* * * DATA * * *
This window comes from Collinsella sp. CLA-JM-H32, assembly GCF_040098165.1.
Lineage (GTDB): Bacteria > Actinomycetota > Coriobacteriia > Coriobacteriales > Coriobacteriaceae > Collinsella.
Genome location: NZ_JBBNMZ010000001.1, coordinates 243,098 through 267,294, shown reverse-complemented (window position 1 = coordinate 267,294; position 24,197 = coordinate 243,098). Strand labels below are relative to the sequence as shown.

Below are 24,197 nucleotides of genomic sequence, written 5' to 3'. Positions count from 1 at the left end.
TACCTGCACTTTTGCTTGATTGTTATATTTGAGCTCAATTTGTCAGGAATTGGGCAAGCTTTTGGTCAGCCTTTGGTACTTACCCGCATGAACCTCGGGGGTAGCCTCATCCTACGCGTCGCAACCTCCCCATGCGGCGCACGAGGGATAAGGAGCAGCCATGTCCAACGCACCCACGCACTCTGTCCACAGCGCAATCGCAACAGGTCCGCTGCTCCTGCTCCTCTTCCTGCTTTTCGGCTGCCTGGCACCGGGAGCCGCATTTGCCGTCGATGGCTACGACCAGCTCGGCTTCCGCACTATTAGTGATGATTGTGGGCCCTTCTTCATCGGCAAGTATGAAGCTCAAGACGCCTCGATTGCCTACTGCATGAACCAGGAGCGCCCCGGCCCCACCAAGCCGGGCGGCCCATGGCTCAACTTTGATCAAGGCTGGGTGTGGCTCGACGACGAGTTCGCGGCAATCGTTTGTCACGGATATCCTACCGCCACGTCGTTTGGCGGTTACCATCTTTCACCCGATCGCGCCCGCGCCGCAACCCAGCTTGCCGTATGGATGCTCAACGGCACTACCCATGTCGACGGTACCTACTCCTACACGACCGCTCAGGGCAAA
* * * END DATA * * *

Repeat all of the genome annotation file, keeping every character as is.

This window comes from Collinsella sp. CLA-JM-H32, assembly GCF_040098165.1.
Lineage (GTDB): Bacteria > Actinomycetota > Coriobacteriia > Coriobacteriales > Coriobacteriaceae > Collinsella.
Genome location: NZ_JBBNMZ010000001.1, coordinates 243,098 through 267,294, shown reverse-complemented (window position 1 = coordinate 267,294; position 24,197 = coordinate 243,098). Strand labels below are relative to the sequence as shown.

Below are 24,197 nucleotides of genomic sequence, written 5' to 3'. Positions count from 1 at the left end.
TACCTGCACTTTTGCTTGATTGTTATATTTGAGCTCAATTTGTCAGGAATTGGGCAAGCTTTTGGTCAGCCTTTGGTACTTACCCGCATGAACCTCGGGGGTAGCCTCATCCTACGCGTCGCAACCTCCCCATGCGGCGCACGAGGGATAAGGAGCAGCCATGTCCAACGCACCCACGCACTCTGTCCACAGCGCAATCGCAACAGGTCCGCTGCTCCTGCTCCTCTTCCTGCTTTTCGGCTGCCTGGCACCGGGAGCCGCATTTGCCGTCGATGGCTACGACCAGCTCGGCTTCCGCACTATTAGTGATGATTGTGGGCCCTTCTTCATCGGCAAGTATGAAGCTCAAGACGCCTCGATTGCCTACTGCATGAACCAGGAGCGCCCCGGCCCCACCAAGCCGGGCGGCCCATGGCTCAACTTTGATCAAGGCTGGGTGTGGCTCGACGACGAGTTCGCGGCAATCGTTTGTCACGGATATCCTACCGCCACGTCGTTTGGCGGTTACCATCTTTCACCCGATCGCGCCCGCGCCGCAACCCAGCTTGCCGTATGGATGCTCAACGGCACTACCCATGTCGACGGTACCTACTCCTACACGACCGCTCAGGGCAAA